We’ve seen plenty of players advise others to just grab win/loss records off the casino websites. But the IRS advises this isn’t good enough for proof, and advises gambling diaries, receipts from ATMs, tickets and other such record-keeping proof to truly prove your gambling activity. Depending on the type of game you’re playing, they have recommendations for what you should be recording.

Why are win/loss records not enough? Because if you forget to put in your card, the card reader doesn’t work, you leave your card behind by accident and someone else then gambles with it in the machine… it’s far from a foolproof system.

If you don’t do this, and get audited, it’s another issue you’ll have to contend with, and they may not accept the deductions if you can’t adequately prove your play.

Takeaway

So, gambling losses can be written off if you qualify, but there’s additional steps to take to ensure you’ll be fine if the IRS decides to audit you. Hopefully this helps all of those wondering what is possible in terms of gambling deductions.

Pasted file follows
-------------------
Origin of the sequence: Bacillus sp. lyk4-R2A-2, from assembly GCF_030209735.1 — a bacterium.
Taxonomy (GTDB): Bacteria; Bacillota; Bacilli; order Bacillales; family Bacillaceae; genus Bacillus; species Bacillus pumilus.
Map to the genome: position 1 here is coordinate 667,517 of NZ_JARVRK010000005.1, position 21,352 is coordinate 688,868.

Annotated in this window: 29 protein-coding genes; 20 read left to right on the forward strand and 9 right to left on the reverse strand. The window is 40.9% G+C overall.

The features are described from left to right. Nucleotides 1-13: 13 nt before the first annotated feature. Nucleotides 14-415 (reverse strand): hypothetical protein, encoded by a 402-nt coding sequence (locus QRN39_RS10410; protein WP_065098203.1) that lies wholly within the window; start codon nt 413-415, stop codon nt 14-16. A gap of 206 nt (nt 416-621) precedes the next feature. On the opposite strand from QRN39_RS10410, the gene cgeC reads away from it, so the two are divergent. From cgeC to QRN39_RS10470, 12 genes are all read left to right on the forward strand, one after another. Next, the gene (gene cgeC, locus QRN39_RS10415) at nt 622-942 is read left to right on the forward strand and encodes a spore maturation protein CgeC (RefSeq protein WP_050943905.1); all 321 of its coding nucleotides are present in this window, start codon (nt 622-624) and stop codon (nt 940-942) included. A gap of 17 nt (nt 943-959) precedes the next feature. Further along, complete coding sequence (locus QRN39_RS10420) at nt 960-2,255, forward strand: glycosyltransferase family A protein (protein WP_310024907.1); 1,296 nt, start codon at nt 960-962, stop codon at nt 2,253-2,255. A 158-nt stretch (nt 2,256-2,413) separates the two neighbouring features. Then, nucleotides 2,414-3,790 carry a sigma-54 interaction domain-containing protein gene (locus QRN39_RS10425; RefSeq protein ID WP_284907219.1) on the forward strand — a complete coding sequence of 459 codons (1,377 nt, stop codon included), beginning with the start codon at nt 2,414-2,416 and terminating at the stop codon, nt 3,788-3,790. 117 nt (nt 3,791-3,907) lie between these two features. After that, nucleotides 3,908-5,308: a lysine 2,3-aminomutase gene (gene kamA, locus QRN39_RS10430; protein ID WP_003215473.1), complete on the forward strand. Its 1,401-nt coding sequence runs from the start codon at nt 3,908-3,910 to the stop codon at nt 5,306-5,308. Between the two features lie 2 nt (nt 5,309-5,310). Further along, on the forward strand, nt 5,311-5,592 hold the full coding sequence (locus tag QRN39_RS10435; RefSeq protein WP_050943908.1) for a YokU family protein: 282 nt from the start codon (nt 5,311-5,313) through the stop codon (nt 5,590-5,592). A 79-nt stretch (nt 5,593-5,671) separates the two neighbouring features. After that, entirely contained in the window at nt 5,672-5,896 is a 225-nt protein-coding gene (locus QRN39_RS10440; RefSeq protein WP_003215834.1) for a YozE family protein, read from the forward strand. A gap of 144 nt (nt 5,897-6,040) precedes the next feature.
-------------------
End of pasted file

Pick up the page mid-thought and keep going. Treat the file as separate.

Have a question? Submit yours here!


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12 Replies to “Can You Write Off Gambling Losses on Taxes?”

  • Elizabeth Palmer says:

    Good article. I learned the hard way about record keeping. I won over $45,000.00 playing bingo and additional $30,000.00 from the slot games, and claimed wins/loses and my tax return. My return was audited that year and the records I had were complete, but were not enough. The IRS agent said exactly what you said, keep a diary or journal of your playing, spending, winning etc. Fortunately, I only had to pay an additional $1,500.00 in taxes, which considering, wasn’t much. Now, every trip, everything is documented. Just in case. Thanks for the insight, enjoy reading your articles. Keep up the good work.

    • FlipTheSwitch.com says:

      We’re sorry you had to go through that experience, Elizabeth, but appreciate you sharing your experience, and we hope others learn from what you shared as well!

  • SherriB (Squealy Pig) says: